Great work so far! Our `MinHeap`

adds elements to the internal list, keeps a running count, and has the beginnings of `.heapify_up()`

.

Before we dive into the logic for `.heapify_up()`

, let’s review how heaps track elements. We use a list for storing internal elements, but we’re modeling it on a binary tree, where every “parent” element has up to two “child” elements.

“child” and “parent” elements are determined by their relative indices within the internal list. By doing some arithmetic on an element’s index, we can determine the indices for parent and child elements (if they exist).

- Parent:
`index // 2`

- Left Child:
`index * 2`

- Right Child:
`(index * 2) + 1`

print(heap.heap_list) # [None, 10, 13, 21, 61, 22, 23, 99] # Indices: [0, 1, 2, 3, 4, 5, 6, 7] heap.parent_idx(4) # (4 // 2) == 2 # Element at index 4 is 61 # Element at index 2 is 13 # The parent element of 61 is 13 heap.left_child(3) # (3 * 2) == 6 # Element at index 3 is 21 # Element at index 6 is 23 # The left child element of 21 is 23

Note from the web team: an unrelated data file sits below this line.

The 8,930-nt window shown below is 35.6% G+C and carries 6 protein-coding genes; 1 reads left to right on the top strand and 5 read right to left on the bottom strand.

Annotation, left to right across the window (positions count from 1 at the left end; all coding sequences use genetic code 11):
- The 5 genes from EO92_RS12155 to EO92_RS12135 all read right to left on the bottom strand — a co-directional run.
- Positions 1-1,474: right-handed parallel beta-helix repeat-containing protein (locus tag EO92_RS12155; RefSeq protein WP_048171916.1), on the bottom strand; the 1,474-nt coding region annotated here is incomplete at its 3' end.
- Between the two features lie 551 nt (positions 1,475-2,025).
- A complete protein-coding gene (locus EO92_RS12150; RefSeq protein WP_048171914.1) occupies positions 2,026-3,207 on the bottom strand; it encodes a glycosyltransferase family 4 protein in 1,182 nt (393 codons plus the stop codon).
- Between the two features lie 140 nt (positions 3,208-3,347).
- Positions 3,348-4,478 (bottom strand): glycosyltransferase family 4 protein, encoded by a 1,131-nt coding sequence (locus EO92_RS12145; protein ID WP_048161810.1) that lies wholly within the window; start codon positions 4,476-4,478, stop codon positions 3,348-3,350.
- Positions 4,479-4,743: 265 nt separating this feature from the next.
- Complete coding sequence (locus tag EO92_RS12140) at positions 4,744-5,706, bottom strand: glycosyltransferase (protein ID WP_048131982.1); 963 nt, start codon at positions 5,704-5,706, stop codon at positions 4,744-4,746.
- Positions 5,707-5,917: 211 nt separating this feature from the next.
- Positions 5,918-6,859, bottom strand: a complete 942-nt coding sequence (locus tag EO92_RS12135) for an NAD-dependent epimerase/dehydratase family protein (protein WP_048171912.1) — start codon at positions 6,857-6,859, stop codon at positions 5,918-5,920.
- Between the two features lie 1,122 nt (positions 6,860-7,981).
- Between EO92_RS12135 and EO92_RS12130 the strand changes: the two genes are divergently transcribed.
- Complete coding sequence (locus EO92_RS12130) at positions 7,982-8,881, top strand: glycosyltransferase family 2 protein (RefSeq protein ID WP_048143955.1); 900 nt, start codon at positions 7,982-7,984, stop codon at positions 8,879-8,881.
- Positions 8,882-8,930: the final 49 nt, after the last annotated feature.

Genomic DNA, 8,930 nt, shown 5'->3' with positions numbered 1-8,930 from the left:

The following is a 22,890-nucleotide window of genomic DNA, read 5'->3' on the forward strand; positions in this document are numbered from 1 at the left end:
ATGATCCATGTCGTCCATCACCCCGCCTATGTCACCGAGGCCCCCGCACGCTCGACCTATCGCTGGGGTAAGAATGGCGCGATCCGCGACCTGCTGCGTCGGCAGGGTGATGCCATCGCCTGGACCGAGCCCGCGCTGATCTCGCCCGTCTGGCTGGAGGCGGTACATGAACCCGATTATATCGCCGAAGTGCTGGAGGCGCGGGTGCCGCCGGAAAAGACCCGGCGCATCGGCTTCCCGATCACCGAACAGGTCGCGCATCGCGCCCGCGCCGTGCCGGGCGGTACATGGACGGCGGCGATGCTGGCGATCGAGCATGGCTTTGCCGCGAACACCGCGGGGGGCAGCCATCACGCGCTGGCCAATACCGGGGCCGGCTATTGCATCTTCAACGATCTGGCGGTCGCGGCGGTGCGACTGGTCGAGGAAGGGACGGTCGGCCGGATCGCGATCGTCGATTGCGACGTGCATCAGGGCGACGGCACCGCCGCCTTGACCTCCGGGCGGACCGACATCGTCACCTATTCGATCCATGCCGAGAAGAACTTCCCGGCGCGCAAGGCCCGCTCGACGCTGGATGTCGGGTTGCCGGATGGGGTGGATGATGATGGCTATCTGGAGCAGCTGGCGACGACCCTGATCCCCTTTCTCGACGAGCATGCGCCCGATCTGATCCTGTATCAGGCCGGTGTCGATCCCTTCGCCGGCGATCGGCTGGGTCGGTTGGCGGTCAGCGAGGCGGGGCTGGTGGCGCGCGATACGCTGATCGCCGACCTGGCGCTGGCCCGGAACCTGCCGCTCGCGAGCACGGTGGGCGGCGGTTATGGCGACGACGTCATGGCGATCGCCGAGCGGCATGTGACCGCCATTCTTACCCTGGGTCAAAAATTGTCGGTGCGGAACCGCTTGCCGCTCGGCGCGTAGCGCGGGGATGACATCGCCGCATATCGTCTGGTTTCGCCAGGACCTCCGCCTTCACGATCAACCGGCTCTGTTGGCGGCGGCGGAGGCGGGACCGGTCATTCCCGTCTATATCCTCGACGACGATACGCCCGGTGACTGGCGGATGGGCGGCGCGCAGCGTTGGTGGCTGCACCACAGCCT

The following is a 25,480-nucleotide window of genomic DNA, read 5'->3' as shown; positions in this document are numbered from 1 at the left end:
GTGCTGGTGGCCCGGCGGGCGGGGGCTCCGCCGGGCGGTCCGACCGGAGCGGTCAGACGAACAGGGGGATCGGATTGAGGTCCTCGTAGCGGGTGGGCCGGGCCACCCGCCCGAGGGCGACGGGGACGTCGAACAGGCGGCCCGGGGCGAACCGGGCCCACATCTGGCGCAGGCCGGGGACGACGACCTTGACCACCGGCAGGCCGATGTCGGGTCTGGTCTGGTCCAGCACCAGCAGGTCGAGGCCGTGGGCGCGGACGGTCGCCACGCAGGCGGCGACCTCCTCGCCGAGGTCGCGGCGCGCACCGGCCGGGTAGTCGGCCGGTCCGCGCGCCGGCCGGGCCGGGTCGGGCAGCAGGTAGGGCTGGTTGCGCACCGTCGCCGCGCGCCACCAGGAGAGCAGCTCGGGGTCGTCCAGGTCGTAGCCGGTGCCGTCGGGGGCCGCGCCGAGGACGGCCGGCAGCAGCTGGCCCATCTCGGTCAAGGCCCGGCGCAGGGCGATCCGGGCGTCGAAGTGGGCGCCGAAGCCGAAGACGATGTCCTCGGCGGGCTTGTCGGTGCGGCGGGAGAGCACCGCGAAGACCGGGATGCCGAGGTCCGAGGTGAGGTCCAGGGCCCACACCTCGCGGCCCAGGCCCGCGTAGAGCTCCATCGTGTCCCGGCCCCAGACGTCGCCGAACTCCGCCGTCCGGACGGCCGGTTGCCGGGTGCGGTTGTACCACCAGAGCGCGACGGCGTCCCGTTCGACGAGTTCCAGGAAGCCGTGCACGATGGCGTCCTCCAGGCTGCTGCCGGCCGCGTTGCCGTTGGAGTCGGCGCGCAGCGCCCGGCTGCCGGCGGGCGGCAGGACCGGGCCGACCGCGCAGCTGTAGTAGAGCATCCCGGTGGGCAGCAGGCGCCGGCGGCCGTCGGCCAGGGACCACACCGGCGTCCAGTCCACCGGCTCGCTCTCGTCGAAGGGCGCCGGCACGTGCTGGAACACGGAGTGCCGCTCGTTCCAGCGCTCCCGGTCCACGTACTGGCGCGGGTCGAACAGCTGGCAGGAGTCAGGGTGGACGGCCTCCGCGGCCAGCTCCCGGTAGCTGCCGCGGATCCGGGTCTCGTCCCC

These calculations are important for the efficiency of the heap, but they’re not necessary to memorize, so we’ve added three helper methods: `.parent_idx()`

, `.left_child_idx()`

, and `.right_child_idx()`

.

These helpers take an index as the argument and return the corresponding parent or child index.

### Instructions

**1.**

Fill in the code in **script.py** to test out these new helper methods.